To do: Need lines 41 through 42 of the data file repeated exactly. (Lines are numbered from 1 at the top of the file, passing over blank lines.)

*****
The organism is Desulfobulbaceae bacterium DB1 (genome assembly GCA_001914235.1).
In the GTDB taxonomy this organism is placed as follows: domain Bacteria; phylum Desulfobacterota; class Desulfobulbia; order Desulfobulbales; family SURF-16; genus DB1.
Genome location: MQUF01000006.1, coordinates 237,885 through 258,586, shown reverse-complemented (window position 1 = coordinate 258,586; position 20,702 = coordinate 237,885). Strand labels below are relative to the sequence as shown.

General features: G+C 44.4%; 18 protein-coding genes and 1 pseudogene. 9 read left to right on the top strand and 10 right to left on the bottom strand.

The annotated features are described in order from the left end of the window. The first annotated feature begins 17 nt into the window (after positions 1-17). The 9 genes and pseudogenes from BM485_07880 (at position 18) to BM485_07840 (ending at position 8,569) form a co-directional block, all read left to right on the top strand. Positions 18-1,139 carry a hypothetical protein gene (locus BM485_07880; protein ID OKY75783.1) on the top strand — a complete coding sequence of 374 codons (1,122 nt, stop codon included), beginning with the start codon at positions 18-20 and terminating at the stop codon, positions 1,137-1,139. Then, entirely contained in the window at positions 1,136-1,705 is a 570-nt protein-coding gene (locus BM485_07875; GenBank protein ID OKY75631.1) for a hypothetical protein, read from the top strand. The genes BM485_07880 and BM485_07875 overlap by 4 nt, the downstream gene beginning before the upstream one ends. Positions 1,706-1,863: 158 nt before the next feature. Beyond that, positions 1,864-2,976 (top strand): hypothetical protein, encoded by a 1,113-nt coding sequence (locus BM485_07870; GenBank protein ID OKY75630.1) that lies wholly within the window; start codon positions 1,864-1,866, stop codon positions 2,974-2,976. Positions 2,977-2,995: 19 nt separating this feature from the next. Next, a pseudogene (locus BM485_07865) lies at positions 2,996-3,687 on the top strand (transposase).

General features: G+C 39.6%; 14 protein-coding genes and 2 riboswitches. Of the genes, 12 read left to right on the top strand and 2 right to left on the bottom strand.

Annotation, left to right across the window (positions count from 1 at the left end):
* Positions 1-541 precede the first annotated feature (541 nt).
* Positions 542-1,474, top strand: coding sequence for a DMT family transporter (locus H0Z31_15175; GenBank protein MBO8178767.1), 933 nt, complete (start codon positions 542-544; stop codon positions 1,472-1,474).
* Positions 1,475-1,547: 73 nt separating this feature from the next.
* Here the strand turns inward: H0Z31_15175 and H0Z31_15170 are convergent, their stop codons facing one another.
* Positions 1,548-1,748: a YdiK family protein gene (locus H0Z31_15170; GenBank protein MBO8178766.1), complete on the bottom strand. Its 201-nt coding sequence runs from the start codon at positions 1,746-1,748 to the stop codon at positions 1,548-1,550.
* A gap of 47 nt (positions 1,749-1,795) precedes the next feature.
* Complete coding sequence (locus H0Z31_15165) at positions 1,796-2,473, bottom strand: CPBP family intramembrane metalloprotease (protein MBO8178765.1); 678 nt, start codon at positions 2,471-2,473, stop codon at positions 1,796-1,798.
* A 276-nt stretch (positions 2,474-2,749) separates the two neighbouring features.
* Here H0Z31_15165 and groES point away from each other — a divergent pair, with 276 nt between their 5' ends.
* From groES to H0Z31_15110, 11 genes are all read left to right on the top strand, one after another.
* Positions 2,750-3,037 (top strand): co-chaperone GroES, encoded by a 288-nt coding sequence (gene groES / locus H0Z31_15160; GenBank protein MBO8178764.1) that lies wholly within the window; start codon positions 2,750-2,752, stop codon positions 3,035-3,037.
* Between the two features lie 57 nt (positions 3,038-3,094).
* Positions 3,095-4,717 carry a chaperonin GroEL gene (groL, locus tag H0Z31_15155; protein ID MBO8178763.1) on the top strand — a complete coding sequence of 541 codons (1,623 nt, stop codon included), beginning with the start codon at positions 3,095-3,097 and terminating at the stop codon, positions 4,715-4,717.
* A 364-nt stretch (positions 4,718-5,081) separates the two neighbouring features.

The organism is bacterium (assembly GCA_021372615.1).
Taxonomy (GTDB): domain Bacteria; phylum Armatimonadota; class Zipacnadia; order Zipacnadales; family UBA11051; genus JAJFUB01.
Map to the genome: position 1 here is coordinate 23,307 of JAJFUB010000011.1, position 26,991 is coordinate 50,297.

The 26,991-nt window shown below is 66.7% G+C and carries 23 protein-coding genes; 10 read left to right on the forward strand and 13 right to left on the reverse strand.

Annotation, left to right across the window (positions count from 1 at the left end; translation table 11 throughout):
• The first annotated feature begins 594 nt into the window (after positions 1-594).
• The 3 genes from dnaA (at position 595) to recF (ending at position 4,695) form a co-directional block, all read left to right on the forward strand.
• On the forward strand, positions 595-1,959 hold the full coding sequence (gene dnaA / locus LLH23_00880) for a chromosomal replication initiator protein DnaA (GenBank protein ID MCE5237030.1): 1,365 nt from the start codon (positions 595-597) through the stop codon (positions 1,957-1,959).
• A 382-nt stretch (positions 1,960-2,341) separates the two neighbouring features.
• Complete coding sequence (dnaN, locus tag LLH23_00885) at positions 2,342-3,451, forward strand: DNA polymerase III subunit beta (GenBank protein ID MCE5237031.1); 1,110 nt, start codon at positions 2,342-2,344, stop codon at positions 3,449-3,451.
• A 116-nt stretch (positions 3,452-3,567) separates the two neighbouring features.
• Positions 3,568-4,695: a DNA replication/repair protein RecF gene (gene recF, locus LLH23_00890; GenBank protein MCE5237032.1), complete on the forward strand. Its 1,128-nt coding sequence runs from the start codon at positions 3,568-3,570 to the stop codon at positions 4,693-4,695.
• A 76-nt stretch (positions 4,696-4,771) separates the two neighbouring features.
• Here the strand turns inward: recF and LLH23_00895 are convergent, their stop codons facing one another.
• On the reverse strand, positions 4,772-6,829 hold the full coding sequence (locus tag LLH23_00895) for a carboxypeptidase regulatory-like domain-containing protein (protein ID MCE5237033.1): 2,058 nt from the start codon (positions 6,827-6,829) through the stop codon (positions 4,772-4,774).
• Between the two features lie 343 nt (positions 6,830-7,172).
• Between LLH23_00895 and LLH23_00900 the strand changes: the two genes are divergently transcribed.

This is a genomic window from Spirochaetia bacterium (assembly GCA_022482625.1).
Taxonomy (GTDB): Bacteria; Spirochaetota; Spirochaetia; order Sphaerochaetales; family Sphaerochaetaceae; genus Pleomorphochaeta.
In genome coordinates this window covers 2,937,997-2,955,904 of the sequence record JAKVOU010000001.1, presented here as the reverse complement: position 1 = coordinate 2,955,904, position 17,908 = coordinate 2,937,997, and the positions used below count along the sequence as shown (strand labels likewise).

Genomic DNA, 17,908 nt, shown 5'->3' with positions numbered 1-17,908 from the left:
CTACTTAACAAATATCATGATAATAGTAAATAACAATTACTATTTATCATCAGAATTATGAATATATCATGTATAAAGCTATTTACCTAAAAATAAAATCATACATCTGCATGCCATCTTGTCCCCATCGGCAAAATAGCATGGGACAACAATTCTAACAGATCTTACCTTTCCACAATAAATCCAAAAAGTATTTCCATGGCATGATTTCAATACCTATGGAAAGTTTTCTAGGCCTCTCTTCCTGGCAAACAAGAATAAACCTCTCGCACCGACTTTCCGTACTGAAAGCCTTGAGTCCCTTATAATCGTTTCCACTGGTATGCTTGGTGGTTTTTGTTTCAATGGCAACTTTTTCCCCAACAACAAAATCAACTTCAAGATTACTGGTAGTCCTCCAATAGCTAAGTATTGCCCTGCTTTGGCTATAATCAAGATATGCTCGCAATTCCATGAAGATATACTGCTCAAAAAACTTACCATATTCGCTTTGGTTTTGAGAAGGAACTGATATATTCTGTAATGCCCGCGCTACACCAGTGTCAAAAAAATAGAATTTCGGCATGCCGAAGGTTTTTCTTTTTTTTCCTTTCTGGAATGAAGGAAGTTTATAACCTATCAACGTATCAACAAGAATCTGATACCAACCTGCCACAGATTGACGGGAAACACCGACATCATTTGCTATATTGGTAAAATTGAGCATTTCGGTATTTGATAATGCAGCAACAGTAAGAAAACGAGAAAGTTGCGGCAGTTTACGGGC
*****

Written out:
In genome coordinates this window covers 2,937,997-2,955,904 of the sequence record JAKVOU010000001.1, presented here as the reverse complement: position 1 = coordinate 2,955,904, position 17,908 = coordinate 2,937,997, and the positions used below count along the sequence as shown (strand labels likewise).

Genomic DNA, 17,908 nt, shown 5'->3' with positions numbered 1-17,908 from the left: